In short (too late!) I think the answer to “Would damage from terrorism be reduced if the police could torture suspects in special circumstances?” is “Yes”, but I don’t think that means we should define those circumstances and make torture part of accepted policy even if those circumstances occur.

        At any rate I have no problem at all with the idea that it’s OK to discuss this concept. I don’t actually think it’s a worthwhile discussion but I don’t think it’s immoral to even consider the question.

        • Anonymous says:

          It’s likely I have far more direct experience with this topic than anyone else commenting here. Really, the answer’s “no”.

          -I don’t trust an academic like Pinker, or any of these other armchair warriors, to correctly estimate the value of things “willingness of the enemy to surrender to US troops”. The experiences in the last months of the WWII in Europe between Germans fighting the Russians, and Germans fighting the Anglo-Saxons is illustrative, but there are innumerable more recent examples which illustrate the effect well.

          -Then there’s the matter of “would I want to serve with people who enjoy torturing enough to do it as a job?” No, no I wouldn’t. I really wouldn’t.

          -If you were that eager to get false confessions, you don’t need torture. The police have found it’s not that difficult to coerce false confessions without it.

          -I think you all are underestimating how good regular old interrogations (combined with other sources of intel) actually is.

    • anonima says:

      “Would damage from terrorism be reduced if the police could torture suspects in special circumstances?”


      It´s called “State terrorism” or “human rights violation”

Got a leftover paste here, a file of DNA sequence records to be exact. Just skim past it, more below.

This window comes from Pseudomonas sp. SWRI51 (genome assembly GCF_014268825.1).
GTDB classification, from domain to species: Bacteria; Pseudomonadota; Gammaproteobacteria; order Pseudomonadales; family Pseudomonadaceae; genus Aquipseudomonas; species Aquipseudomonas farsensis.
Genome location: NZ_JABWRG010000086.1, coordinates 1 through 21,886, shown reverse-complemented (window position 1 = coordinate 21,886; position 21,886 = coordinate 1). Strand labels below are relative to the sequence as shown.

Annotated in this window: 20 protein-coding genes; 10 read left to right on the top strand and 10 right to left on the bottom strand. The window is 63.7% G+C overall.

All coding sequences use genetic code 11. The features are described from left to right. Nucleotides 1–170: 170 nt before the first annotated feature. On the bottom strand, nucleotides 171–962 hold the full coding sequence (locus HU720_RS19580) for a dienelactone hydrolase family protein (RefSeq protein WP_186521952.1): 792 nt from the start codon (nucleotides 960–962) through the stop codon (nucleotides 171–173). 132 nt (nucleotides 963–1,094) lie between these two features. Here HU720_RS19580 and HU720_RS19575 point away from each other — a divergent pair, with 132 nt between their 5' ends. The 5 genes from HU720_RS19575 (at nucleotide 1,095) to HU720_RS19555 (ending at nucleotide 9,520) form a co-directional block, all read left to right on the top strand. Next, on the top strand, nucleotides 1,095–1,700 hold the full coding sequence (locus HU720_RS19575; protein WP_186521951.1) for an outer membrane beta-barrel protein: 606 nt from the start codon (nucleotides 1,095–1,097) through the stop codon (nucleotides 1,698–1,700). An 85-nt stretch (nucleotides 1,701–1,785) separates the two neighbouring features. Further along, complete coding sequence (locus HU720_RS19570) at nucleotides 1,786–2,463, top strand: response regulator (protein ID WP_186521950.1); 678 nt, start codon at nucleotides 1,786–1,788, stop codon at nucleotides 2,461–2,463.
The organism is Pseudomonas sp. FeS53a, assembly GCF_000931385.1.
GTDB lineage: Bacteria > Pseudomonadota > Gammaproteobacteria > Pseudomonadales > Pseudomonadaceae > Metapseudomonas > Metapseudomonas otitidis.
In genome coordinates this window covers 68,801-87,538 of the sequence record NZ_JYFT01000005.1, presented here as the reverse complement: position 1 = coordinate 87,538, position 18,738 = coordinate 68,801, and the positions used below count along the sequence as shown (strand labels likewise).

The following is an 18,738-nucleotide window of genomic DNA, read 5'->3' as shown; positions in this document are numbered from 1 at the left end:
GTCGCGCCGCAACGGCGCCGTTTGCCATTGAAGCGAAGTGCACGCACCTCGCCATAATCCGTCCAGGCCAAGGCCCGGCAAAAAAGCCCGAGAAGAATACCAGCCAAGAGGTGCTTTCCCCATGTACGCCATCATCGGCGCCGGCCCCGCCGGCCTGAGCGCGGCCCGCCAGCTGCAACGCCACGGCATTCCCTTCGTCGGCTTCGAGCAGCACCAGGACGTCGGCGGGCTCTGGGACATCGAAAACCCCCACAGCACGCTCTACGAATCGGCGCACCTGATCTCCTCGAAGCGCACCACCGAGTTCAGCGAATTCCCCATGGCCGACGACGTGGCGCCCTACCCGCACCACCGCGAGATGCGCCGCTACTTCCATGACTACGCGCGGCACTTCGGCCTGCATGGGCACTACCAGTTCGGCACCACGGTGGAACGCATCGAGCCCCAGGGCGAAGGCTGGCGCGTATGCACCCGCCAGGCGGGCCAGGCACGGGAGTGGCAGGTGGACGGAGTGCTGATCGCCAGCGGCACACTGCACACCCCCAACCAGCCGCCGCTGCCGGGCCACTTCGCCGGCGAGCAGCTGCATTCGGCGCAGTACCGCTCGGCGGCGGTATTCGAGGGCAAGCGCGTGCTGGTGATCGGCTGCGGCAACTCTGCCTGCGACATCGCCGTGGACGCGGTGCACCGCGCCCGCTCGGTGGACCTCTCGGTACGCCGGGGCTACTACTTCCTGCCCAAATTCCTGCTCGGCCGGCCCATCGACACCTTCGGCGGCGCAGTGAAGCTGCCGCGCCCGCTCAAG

4. Dogen says:

    I, too, loved A Fish Called Wanda when it came out. And I saw it again recently! I didn’t find it cringeworthy—worse! I found it boring.

    And my biggest criticism of Pinker is that he’s super boring. The difference being that I’ve always found him super soporific—in that regard he’s incredibly coherent! He’s such an “oh, so sincere” blowhard droning on and on in the intellectual shallows. A perfect illustration of TED-talk profundity. (I have no idea if his academic research is any good, I assume it must be, but his public persona is truly cringeworthy.)

    I think a great strength of the movie in the 1980s was in having a major female character with her own, unapologetic (mostly), agency. But she was still a caricature (as were the males).

    I think the portrayal of women in mainstream movies has enormously improved, even though there’s still a long way to go. So a lot of what made the movie fresh and interesting to me in 198x is now seriously dated. There are still funny moments, its a great cast after all, but they weren’t enough for me in 2019.

  5. RAD says:

    I think your argument turns on how you interpret Pinker’s use of the word “indefensible”. If it is synonymous with the word “taboo” and he intended this meaning then I think you are correct. A more generous interpretation, given the context of the quote, is that indefensible is shorthand for “a losing argument”.

  6. paul alper says:

    Torture advocates in the U.S. use linguistic acrobatics. Torture is reasonable response to conflict and at the same time it is only enhanced interrogation, a euphemistic extension of commonly accepted practice. Here is a waterboarding exercise: